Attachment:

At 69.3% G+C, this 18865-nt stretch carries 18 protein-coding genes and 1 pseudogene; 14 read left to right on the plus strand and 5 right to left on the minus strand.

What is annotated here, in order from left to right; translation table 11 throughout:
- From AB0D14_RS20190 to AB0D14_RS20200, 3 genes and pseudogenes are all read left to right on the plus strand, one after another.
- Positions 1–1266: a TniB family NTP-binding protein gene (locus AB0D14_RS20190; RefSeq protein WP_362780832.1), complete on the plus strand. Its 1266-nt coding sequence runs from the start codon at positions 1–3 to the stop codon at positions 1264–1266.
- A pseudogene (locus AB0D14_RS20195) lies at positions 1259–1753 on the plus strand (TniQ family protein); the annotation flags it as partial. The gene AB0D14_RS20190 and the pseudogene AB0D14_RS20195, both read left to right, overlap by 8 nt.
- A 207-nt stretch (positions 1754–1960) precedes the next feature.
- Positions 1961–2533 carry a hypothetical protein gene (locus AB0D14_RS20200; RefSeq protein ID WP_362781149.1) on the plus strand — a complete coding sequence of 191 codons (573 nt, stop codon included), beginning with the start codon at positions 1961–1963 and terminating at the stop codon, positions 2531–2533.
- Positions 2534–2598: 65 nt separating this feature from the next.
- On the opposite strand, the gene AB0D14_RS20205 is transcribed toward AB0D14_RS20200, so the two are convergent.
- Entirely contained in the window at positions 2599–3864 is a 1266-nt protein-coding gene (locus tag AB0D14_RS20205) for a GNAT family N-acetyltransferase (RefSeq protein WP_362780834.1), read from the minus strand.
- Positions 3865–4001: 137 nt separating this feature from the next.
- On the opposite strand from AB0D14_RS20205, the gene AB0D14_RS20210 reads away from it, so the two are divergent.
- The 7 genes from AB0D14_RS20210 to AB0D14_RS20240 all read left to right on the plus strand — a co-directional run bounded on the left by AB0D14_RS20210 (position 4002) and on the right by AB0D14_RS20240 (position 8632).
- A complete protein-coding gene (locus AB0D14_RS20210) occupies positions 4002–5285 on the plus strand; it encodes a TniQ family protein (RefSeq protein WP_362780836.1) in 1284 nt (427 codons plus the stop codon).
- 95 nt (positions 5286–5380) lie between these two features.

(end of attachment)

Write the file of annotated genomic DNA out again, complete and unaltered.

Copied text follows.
At 69.3% G+C, this 18865-nt stretch carries 18 protein-coding genes and 1 pseudogene; 14 read left to right on the plus strand and 5 right to left on the minus strand.

What is annotated here, in order from left to right; translation table 11 throughout:
- From AB0D14_RS20190 to AB0D14_RS20200, 3 genes and pseudogenes are all read left to right on the plus strand, one after another.
- Positions 1–1266: a TniB family NTP-binding protein gene (locus AB0D14_RS20190; RefSeq protein WP_362780832.1), complete on the plus strand. Its 1266-nt coding sequence runs from the start codon at positions 1–3 to the stop codon at positions 1264–1266.
- A pseudogene (locus AB0D14_RS20195) lies at positions 1259–1753 on the plus strand (TniQ family protein); the annotation flags it as partial. The gene AB0D14_RS20190 and the pseudogene AB0D14_RS20195, both read left to right, overlap by 8 nt.
- A 207-nt stretch (positions 1754–1960) precedes the next feature.
- Positions 1961–2533 carry a hypothetical protein gene (locus AB0D14_RS20200; RefSeq protein ID WP_362781149.1) on the plus strand — a complete coding sequence of 191 codons (573 nt, stop codon included), beginning with the start codon at positions 1961–1963 and terminating at the stop codon, positions 2531–2533.
- Positions 2534–2598: 65 nt separating this feature from the next.
- On the opposite strand, the gene AB0D14_RS20205 is transcribed toward AB0D14_RS20200, so the two are convergent.
- Entirely contained in the window at positions 2599–3864 is a 1266-nt protein-coding gene (locus tag AB0D14_RS20205) for a GNAT family N-acetyltransferase (RefSeq protein WP_362780834.1), read from the minus strand.
- Positions 3865–4001: 137 nt separating this feature from the next.
- On the opposite strand from AB0D14_RS20205, the gene AB0D14_RS20210 reads away from it, so the two are divergent.
- The 7 genes from AB0D14_RS20210 to AB0D14_RS20240 all read left to right on the plus strand — a co-directional run bounded on the left by AB0D14_RS20210 (position 4002) and on the right by AB0D14_RS20240 (position 8632).
- A complete protein-coding gene (locus AB0D14_RS20210) occupies positions 4002–5285 on the plus strand; it encodes a TniQ family protein (RefSeq protein WP_362780836.1) in 1284 nt (427 codons plus the stop codon).
- 95 nt (positions 5286–5380) lie between these two features.